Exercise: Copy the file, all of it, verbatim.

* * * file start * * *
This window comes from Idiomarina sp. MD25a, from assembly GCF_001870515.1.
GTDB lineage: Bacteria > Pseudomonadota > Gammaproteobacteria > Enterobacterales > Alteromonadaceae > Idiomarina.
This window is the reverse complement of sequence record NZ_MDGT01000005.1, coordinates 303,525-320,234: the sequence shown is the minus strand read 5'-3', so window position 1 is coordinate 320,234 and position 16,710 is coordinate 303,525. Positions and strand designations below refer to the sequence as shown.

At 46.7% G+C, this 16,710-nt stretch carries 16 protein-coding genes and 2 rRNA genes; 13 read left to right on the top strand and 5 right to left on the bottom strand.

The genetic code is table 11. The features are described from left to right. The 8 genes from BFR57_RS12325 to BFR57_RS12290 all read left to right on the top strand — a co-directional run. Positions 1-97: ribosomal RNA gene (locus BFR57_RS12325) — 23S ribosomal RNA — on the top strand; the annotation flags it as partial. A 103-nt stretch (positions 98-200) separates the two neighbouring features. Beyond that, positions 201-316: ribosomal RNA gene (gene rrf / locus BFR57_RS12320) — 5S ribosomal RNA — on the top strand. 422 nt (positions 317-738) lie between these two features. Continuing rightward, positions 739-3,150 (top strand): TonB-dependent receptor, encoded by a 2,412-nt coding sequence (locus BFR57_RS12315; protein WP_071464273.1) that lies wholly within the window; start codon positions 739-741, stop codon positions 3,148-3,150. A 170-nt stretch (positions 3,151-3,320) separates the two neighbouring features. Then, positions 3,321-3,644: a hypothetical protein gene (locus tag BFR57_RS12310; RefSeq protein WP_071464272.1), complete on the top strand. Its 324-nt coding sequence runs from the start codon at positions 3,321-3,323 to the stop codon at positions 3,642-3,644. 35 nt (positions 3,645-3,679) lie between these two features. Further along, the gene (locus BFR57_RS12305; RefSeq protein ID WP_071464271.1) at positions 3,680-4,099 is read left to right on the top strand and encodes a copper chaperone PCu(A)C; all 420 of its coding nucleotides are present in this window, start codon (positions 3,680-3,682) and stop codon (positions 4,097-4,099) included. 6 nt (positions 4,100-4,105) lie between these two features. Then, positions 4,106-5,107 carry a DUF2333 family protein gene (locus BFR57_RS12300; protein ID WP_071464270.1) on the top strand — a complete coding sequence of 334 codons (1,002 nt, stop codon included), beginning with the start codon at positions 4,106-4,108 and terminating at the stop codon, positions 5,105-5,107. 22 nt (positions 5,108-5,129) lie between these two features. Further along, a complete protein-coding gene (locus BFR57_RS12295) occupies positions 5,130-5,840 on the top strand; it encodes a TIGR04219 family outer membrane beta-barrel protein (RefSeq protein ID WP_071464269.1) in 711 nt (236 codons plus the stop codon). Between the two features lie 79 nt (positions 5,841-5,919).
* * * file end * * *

This window comes from Idiomarina sp. MD25a, from assembly GCF_001870515.1.
GTDB lineage: Bacteria > Pseudomonadota > Gammaproteobacteria > Enterobacterales > Alteromonadaceae > Idiomarina.
This window is the reverse complement of sequence record NZ_MDGT01000005.1, coordinates 303,525-320,234: the sequence shown is the minus strand read 5'-3', so window position 1 is coordinate 320,234 and position 16,710 is coordinate 303,525. Positions and strand designations below refer to the sequence as shown.

At 46.7% G+C, this 16,710-nt stretch carries 16 protein-coding genes and 2 rRNA genes; 13 read left to right on the top strand and 5 right to left on the bottom strand.

The genetic code is table 11. The features are described from left to right. The 8 genes from BFR57_RS12325 to BFR57_RS12290 all read left to right on the top strand — a co-directional run. Positions 1-97: ribosomal RNA gene (locus BFR57_RS12325) — 23S ribosomal RNA — on the top strand; the annotation flags it as partial. A 103-nt stretch (positions 98-200) separates the two neighbouring features. Beyond that, positions 201-316: ribosomal RNA gene (gene rrf / locus BFR57_RS12320) — 5S ribosomal RNA — on the top strand. 422 nt (positions 317-738) lie between these two features. Continuing rightward, positions 739-3,150 (top strand): TonB-dependent receptor, encoded by a 2,412-nt coding sequence (locus BFR57_RS12315; protein WP_071464273.1) that lies wholly within the window; start codon positions 739-741, stop codon positions 3,148-3,150. A 170-nt stretch (positions 3,151-3,320) separates the two neighbouring features. Then, positions 3,321-3,644: a hypothetical protein gene (locus tag BFR57_RS12310; RefSeq protein WP_071464272.1), complete on the top strand. Its 324-nt coding sequence runs from the start codon at positions 3,321-3,323 to the stop codon at positions 3,642-3,644. 35 nt (positions 3,645-3,679) lie between these two features. Further along, the gene (locus BFR57_RS12305; RefSeq protein ID WP_071464271.1) at positions 3,680-4,099 is read left to right on the top strand and encodes a copper chaperone PCu(A)C; all 420 of its coding nucleotides are present in this window, start codon (positions 3,680-3,682) and stop codon (positions 4,097-4,099) included. 6 nt (positions 4,100-4,105) lie between these two features. Then, positions 4,106-5,107 carry a DUF2333 family protein gene (locus BFR57_RS12300; protein ID WP_071464270.1) on the top strand — a complete coding sequence of 334 codons (1,002 nt, stop codon included), beginning with the start codon at positions 4,106-4,108 and terminating at the stop codon, positions 5,105-5,107. 22 nt (positions 5,108-5,129) lie between these two features. Further along, a complete protein-coding gene (locus BFR57_RS12295) occupies positions 5,130-5,840 on the top strand; it encodes a TIGR04219 family outer membrane beta-barrel protein (RefSeq protein ID WP_071464269.1) in 711 nt (236 codons plus the stop codon). Between the two features lie 79 nt (positions 5,841-5,919).